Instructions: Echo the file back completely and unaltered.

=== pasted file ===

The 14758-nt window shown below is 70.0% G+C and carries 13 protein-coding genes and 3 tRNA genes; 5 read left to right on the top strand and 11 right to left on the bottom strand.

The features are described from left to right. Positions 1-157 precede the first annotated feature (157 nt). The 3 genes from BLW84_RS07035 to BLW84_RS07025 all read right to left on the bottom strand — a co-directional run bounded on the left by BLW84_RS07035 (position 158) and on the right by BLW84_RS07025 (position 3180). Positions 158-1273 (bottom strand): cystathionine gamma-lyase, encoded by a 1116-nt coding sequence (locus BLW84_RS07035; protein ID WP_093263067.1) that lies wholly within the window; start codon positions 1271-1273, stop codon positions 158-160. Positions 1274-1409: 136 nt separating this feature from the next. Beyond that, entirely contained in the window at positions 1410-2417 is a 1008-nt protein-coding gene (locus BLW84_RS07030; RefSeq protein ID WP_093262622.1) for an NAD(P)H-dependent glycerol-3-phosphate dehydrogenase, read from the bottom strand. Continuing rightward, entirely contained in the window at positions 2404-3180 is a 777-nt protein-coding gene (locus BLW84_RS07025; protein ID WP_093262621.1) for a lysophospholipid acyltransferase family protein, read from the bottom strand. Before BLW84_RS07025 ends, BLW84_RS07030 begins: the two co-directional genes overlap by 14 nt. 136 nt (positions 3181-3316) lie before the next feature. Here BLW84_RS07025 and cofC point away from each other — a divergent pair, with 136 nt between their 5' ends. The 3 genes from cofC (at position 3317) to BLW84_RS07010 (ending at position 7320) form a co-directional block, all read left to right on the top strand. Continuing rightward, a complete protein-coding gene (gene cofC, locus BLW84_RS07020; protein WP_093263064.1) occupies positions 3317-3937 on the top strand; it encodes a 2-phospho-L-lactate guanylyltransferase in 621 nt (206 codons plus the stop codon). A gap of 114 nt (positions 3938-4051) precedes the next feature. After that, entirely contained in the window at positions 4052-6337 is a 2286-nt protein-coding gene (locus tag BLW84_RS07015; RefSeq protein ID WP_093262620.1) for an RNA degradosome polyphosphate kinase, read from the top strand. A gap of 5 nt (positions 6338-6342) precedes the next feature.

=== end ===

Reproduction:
The 14758-nt window shown below is 70.0% G+C and carries 13 protein-coding genes and 3 tRNA genes; 5 read left to right on the top strand and 11 right to left on the bottom strand.

The features are described from left to right. Positions 1-157 precede the first annotated feature (157 nt). The 3 genes from BLW84_RS07035 to BLW84_RS07025 all read right to left on the bottom strand — a co-directional run bounded on the left by BLW84_RS07035 (position 158) and on the right by BLW84_RS07025 (position 3180). Positions 158-1273 (bottom strand): cystathionine gamma-lyase, encoded by a 1116-nt coding sequence (locus BLW84_RS07035; protein ID WP_093263067.1) that lies wholly within the window; start codon positions 1271-1273, stop codon positions 158-160. Positions 1274-1409: 136 nt separating this feature from the next. Beyond that, entirely contained in the window at positions 1410-2417 is a 1008-nt protein-coding gene (locus BLW84_RS07030; RefSeq protein ID WP_093262622.1) for an NAD(P)H-dependent glycerol-3-phosphate dehydrogenase, read from the bottom strand. Continuing rightward, entirely contained in the window at positions 2404-3180 is a 777-nt protein-coding gene (locus BLW84_RS07025; protein ID WP_093262621.1) for a lysophospholipid acyltransferase family protein, read from the bottom strand. Before BLW84_RS07025 ends, BLW84_RS07030 begins: the two co-directional genes overlap by 14 nt. 136 nt (positions 3181-3316) lie before the next feature. Here BLW84_RS07025 and cofC point away from each other — a divergent pair, with 136 nt between their 5' ends. The 3 genes from cofC (at position 3317) to BLW84_RS07010 (ending at position 7320) form a co-directional block, all read left to right on the top strand. Continuing rightward, a complete protein-coding gene (gene cofC, locus BLW84_RS07020; protein WP_093263064.1) occupies positions 3317-3937 on the top strand; it encodes a 2-phospho-L-lactate guanylyltransferase in 621 nt (206 codons plus the stop codon). A gap of 114 nt (positions 3938-4051) precedes the next feature. After that, entirely contained in the window at positions 4052-6337 is a 2286-nt protein-coding gene (locus tag BLW84_RS07015; RefSeq protein ID WP_093262620.1) for an RNA degradosome polyphosphate kinase, read from the top strand. A gap of 5 nt (positions 6338-6342) precedes the next feature.